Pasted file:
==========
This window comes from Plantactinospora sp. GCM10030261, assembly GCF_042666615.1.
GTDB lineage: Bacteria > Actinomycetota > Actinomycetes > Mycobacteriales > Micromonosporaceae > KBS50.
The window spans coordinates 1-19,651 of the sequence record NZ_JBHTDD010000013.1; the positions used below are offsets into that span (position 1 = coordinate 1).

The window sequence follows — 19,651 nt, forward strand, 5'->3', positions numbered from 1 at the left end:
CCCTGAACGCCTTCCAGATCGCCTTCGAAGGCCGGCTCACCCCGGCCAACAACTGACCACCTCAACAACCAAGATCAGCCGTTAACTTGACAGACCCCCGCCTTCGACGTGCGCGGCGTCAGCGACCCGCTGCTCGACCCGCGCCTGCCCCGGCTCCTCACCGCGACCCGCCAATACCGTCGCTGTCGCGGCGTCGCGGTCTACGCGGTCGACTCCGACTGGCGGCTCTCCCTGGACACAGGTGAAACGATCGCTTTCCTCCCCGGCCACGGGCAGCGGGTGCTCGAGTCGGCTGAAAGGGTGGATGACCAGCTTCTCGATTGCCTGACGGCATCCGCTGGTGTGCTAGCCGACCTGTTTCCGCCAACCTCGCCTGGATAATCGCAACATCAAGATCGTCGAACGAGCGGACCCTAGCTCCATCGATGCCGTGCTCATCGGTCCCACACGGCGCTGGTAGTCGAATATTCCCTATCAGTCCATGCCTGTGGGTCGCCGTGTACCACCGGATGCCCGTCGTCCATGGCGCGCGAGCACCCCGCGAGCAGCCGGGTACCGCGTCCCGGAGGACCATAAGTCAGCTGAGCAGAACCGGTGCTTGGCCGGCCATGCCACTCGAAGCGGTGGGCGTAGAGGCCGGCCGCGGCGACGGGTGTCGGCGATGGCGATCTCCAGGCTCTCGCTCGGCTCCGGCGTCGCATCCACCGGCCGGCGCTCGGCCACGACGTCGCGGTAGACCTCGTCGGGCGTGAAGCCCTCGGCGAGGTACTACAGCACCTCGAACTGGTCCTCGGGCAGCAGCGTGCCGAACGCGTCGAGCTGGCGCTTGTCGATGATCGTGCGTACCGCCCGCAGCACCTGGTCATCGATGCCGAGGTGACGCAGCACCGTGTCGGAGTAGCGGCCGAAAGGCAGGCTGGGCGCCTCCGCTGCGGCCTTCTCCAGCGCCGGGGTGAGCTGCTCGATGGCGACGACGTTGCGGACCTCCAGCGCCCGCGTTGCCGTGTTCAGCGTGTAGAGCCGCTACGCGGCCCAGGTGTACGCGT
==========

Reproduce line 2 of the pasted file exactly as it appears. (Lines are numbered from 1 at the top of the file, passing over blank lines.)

GTDB lineage: Bacteria > Actinomycetota > Actinomycetes > Mycobacteriales > Micromonosporaceae > KBS50.